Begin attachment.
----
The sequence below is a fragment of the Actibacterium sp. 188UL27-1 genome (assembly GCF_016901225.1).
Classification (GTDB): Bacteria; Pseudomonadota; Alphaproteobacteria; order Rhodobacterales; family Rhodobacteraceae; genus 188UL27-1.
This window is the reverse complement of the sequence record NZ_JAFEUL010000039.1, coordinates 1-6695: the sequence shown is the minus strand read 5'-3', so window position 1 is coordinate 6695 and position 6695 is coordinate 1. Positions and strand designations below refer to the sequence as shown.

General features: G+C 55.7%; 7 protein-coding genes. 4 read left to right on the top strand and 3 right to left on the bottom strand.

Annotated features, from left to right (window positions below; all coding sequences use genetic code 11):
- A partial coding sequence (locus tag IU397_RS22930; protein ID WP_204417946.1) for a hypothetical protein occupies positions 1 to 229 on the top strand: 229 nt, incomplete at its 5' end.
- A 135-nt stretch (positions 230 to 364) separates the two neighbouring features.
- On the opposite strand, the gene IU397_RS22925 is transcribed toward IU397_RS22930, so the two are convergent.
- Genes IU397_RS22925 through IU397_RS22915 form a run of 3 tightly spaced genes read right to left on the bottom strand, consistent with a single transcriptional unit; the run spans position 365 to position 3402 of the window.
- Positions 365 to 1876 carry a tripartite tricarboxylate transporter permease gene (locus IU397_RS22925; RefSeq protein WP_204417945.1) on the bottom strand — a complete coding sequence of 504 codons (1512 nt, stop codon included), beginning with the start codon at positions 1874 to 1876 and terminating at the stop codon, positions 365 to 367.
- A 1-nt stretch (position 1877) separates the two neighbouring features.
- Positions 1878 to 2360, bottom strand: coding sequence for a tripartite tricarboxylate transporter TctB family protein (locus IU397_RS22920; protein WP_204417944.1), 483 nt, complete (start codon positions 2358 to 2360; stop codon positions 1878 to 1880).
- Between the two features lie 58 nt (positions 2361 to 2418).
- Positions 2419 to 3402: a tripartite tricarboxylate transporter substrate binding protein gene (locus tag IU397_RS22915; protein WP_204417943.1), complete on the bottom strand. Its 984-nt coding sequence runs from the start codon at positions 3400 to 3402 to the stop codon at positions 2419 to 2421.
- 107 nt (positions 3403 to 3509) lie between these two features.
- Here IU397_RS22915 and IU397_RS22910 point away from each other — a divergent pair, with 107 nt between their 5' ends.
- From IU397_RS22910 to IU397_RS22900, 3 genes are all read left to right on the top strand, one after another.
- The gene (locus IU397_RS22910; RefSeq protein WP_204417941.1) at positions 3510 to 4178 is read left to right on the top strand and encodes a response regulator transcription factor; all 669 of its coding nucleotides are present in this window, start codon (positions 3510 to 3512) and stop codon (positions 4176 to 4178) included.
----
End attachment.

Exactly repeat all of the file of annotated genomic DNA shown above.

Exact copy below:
The sequence below is a fragment of the Actibacterium sp. 188UL27-1 genome (assembly GCF_016901225.1).
Classification (GTDB): Bacteria; Pseudomonadota; Alphaproteobacteria; order Rhodobacterales; family Rhodobacteraceae; genus 188UL27-1.
This window is the reverse complement of the sequence record NZ_JAFEUL010000039.1, coordinates 1-6695: the sequence shown is the minus strand read 5'-3', so window position 1 is coordinate 6695 and position 6695 is coordinate 1. Positions and strand designations below refer to the sequence as shown.

General features: G+C 55.7%; 7 protein-coding genes. 4 read left to right on the top strand and 3 right to left on the bottom strand.

Annotated features, from left to right (window positions below; all coding sequences use genetic code 11):
- A partial coding sequence (locus tag IU397_RS22930; protein ID WP_204417946.1) for a hypothetical protein occupies positions 1 to 229 on the top strand: 229 nt, incomplete at its 5' end.
- A 135-nt stretch (positions 230 to 364) separates the two neighbouring features.
- On the opposite strand, the gene IU397_RS22925 is transcribed toward IU397_RS22930, so the two are convergent.
- Genes IU397_RS22925 through IU397_RS22915 form a run of 3 tightly spaced genes read right to left on the bottom strand, consistent with a single transcriptional unit; the run spans position 365 to position 3402 of the window.
- Positions 365 to 1876 carry a tripartite tricarboxylate transporter permease gene (locus IU397_RS22925; RefSeq protein WP_204417945.1) on the bottom strand — a complete coding sequence of 504 codons (1512 nt, stop codon included), beginning with the start codon at positions 1874 to 1876 and terminating at the stop codon, positions 365 to 367.
- A 1-nt stretch (position 1877) separates the two neighbouring features.
- Positions 1878 to 2360, bottom strand: coding sequence for a tripartite tricarboxylate transporter TctB family protein (locus IU397_RS22920; protein WP_204417944.1), 483 nt, complete (start codon positions 2358 to 2360; stop codon positions 1878 to 1880).
- Between the two features lie 58 nt (positions 2361 to 2418).
- Positions 2419 to 3402: a tripartite tricarboxylate transporter substrate binding protein gene (locus tag IU397_RS22915; protein WP_204417943.1), complete on the bottom strand. Its 984-nt coding sequence runs from the start codon at positions 3400 to 3402 to the stop codon at positions 2419 to 2421.
- 107 nt (positions 3403 to 3509) lie between these two features.
- Here IU397_RS22915 and IU397_RS22910 point away from each other — a divergent pair, with 107 nt between their 5' ends.
- From IU397_RS22910 to IU397_RS22900, 3 genes are all read left to right on the top strand, one after another.
- The gene (locus IU397_RS22910; RefSeq protein WP_204417941.1) at positions 3510 to 4178 is read left to right on the top strand and encodes a response regulator transcription factor; all 669 of its coding nucleotides are present in this window, start codon (positions 3510 to 3512) and stop codon (positions 4176 to 4178) included.